WASHINGTON (Reuters) - President Barack Obama's proposed 2013 budget repeated a call to allow the U.S. Postal Service to end Saturday mail delivery and tap into a retirement-fund surplus, as lawmakers hash out the details of postal legislation.
The budget outline released on Monday included several steps to provide relief to the cash-strapped Postal Service that closely matched plans the Obama administration proposed in September 2011 as part of a deficit-reduction plan.
The 2013 budget updated the amount of savings expected from recapturing a retirement-fund surplus and other steps to $25 billion over 11 years. Last year's plan forecast savings of $19 billion over 10 years.
The president's updated proposal comes as pressure mounts on Congress to pass legislation overhauling the Postal Service. The agency announced last week it lost $3.3 billion in its most recent quarter, much of it due to a payment to prefund retiree health benefits.
"Congress and the administration are in agreement that key reforms and resources are necessary if we hope to help the Postal Service recover and thrive," said Democratic Senator Thomas Carper in a statement.
So far, agreement that reform is needed has been overshadowed by disagreements over post office closings, ending Saturday mail delivery and restructuring benefit obligations.
Eroding mail volumes have hurt the Postal Service as consumers send more email and pay bills online. At the same time, the agency is struggling with high costs, including the prefunding retiree payment, putting the USPS on the brink of insolvency.
The White House plan would reduce the prefunding payments in the short-term, and allow USPS to offer more services to state and local governments and raise postage rates. Many of these proposals appear in a U.S. Senate bill from Carper and others.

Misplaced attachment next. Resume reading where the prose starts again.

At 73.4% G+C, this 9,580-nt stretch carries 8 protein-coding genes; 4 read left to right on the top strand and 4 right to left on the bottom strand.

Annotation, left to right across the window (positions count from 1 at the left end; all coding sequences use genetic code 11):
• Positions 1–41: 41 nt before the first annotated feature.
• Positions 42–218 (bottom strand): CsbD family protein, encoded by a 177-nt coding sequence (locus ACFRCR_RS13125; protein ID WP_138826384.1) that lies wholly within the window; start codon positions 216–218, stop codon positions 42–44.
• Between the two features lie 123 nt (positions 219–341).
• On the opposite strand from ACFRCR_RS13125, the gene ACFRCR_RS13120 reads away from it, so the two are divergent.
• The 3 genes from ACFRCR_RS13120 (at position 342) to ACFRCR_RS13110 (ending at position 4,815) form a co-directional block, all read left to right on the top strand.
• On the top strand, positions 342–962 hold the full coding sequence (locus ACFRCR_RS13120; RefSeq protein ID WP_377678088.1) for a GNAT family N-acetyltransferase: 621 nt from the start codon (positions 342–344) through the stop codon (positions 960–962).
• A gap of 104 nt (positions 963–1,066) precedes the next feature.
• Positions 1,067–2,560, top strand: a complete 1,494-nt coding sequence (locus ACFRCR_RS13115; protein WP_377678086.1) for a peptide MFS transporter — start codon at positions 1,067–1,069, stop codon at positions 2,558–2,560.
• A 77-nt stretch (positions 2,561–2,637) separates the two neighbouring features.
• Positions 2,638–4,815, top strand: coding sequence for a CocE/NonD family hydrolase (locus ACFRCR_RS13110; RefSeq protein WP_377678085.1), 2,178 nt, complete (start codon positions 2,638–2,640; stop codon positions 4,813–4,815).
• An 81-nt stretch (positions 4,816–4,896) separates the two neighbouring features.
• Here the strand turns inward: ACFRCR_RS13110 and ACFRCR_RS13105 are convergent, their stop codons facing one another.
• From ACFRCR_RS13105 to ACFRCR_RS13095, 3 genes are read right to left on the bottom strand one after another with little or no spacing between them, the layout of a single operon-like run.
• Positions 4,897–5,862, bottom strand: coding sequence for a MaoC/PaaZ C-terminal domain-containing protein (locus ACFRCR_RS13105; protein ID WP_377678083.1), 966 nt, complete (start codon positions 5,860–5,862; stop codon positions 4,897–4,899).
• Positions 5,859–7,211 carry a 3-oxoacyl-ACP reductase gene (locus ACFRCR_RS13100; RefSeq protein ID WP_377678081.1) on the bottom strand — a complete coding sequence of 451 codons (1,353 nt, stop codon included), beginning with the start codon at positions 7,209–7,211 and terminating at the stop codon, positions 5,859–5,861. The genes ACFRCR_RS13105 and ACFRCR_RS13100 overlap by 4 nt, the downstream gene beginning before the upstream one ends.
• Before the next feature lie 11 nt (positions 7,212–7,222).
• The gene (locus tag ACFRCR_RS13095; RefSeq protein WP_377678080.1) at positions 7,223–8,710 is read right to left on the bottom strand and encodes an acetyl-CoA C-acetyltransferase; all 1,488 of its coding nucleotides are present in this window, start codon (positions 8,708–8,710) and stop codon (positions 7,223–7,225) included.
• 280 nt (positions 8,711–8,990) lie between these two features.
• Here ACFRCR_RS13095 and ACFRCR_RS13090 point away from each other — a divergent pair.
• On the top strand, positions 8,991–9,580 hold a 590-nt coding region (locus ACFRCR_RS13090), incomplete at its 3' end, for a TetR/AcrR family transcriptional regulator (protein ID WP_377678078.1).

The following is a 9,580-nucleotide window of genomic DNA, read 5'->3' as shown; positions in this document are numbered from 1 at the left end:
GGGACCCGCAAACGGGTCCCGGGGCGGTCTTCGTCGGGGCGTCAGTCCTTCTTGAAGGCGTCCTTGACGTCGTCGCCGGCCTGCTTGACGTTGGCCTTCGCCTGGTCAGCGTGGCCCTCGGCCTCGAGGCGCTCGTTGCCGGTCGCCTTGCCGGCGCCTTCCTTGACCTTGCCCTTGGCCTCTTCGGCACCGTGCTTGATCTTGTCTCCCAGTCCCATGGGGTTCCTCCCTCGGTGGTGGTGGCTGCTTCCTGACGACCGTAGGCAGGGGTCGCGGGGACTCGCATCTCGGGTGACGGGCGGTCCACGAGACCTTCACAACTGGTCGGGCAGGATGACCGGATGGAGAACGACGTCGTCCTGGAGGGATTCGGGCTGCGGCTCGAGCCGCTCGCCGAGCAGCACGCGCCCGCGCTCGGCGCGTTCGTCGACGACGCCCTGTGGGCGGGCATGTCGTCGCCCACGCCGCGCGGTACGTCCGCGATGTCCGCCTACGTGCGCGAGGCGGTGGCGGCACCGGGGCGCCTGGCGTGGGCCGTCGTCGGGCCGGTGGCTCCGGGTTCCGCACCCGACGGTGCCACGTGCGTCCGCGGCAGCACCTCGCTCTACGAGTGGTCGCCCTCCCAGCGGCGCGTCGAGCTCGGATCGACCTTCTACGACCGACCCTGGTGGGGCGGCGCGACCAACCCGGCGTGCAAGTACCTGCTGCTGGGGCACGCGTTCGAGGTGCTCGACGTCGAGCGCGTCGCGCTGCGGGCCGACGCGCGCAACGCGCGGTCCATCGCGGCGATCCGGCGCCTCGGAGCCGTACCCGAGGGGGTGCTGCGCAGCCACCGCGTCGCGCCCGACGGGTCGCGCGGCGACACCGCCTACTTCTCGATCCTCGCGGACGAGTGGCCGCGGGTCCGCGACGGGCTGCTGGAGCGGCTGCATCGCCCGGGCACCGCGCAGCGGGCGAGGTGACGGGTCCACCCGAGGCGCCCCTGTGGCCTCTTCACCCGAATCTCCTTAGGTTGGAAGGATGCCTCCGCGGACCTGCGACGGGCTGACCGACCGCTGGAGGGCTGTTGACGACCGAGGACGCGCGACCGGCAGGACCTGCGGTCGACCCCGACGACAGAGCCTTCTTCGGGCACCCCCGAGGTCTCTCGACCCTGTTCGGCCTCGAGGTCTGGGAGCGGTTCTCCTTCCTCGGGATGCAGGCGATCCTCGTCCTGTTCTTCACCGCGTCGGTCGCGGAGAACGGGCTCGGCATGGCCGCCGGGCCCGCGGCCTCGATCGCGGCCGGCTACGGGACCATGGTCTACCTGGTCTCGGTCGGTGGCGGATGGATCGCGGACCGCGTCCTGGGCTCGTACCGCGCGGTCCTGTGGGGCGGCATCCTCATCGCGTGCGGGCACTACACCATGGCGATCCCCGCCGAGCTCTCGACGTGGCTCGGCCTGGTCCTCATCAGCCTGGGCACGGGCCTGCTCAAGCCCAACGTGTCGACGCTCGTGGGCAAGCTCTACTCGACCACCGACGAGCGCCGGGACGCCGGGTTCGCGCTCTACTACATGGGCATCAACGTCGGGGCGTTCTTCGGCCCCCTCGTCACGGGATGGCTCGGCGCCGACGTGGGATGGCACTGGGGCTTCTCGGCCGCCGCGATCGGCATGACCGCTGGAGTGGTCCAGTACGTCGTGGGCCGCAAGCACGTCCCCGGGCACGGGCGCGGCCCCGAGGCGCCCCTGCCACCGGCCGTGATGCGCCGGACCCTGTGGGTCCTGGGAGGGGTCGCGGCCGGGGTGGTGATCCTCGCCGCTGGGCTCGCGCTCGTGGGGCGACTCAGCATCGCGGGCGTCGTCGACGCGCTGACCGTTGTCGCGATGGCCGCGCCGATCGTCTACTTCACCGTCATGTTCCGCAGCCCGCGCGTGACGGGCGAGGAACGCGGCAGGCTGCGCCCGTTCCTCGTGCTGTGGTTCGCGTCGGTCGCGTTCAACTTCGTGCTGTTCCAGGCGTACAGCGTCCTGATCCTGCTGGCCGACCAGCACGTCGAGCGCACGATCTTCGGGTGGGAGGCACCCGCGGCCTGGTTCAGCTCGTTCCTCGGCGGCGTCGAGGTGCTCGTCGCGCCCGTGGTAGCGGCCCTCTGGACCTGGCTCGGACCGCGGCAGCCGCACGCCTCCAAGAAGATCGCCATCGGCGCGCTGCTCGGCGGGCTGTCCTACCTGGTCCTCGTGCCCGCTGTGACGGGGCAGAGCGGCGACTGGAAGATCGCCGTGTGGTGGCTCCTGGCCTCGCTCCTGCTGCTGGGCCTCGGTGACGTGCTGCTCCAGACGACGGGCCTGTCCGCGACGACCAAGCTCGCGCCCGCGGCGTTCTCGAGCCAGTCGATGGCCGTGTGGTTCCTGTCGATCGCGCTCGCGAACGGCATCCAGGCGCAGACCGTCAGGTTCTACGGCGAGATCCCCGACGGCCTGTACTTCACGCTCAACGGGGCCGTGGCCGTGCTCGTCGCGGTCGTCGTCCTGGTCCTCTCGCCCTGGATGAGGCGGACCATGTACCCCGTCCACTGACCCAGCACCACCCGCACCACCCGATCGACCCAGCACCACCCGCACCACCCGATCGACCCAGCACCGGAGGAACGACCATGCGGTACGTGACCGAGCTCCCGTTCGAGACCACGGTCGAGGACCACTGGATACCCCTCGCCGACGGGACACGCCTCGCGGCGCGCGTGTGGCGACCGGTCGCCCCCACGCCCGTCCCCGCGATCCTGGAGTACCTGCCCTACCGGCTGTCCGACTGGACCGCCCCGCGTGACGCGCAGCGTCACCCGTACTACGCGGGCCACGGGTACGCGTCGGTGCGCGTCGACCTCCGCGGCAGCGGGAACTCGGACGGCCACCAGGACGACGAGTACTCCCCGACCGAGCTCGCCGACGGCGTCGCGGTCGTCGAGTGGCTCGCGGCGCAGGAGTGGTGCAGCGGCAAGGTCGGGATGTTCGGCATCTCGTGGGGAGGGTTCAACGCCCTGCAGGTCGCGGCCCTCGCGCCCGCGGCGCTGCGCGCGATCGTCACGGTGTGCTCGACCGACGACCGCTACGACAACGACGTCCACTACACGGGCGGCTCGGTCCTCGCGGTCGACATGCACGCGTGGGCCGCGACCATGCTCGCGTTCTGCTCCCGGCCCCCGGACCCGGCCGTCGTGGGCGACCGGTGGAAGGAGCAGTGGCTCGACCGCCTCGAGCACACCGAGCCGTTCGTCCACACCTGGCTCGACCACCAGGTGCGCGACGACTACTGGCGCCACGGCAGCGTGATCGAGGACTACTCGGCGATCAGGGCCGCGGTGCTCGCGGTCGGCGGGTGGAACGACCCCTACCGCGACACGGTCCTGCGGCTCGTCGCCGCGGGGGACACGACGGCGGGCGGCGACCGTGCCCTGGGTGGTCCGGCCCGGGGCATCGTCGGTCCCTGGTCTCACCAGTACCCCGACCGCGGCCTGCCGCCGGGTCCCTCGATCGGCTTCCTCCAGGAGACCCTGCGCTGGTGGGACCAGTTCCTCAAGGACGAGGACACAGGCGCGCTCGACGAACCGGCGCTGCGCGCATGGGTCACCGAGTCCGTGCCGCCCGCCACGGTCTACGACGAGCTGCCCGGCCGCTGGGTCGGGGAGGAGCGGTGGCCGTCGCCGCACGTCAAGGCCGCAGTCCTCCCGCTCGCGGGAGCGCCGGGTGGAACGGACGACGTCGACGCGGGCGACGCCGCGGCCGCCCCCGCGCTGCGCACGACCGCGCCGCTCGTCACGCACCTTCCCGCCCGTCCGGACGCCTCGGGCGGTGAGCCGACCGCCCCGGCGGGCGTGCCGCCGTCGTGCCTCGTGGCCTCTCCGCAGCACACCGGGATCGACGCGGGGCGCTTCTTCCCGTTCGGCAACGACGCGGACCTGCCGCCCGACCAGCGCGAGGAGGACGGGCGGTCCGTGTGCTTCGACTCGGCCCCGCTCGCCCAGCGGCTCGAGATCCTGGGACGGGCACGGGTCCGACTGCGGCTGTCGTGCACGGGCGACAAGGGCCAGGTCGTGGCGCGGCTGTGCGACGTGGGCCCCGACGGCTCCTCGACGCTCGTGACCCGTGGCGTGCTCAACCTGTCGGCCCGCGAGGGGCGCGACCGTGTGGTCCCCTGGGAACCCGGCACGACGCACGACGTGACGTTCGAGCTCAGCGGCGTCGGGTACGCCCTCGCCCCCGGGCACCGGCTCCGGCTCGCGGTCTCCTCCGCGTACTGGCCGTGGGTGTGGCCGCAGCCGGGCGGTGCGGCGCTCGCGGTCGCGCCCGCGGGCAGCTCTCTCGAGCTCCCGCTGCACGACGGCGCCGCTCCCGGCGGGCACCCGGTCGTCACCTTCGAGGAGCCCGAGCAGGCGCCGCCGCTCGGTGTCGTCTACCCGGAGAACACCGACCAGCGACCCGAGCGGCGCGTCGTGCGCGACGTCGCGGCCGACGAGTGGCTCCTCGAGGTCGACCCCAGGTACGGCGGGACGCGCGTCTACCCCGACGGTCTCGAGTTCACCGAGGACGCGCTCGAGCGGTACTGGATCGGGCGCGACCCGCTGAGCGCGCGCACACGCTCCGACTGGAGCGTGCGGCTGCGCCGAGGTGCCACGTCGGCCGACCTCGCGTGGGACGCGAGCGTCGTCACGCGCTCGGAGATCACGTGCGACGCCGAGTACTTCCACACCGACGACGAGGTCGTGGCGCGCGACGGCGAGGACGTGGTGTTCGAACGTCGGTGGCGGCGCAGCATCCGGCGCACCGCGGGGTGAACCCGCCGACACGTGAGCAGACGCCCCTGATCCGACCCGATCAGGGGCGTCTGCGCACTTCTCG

But lawmakers remain split on how to help the USPS, which relies on the sale of stamps and other products rather than taxpayer funding. Some want to eliminate the prefunding, while others say that could lead to a taxpayer bailout of USPS benefits. Raising postage rates is controversial, as is ending Saturday delivery.
"(The president) is wrong to suggest the ending of Saturday mail delivery service," Independent Senator Bernie Sanders told Reuters. "In the long run, if the Postal Service is to grow and become financially stronger, speed and maintaining the current mail delivery standards are terribly important."
Rural lawmakers have criticized bills in the House of Representatives and Senate for allowing the Postal Service to close some post offices and processing facilities. The White House plan is silent on the issue.
The agency is considering closing thousands of facilities this year. Postal officials agreed to a moratorium on closings until mid-May but are continuing to look at which facilities should close.
More than 100 lawmakers in the House sent a letter to Postmaster General Patrick Donahoe on Monday calling for the agency to consider obtaining more data before closing post offices. They cited a recent report from the Postal Regulatory Commission that said the service could have done more analysis to determine which post offices to close.
"The closure of post offices, stations and branches will undoubtedly affect communities and lead to the loss of middle class jobs," the letter states.
Editing by Philip Barbara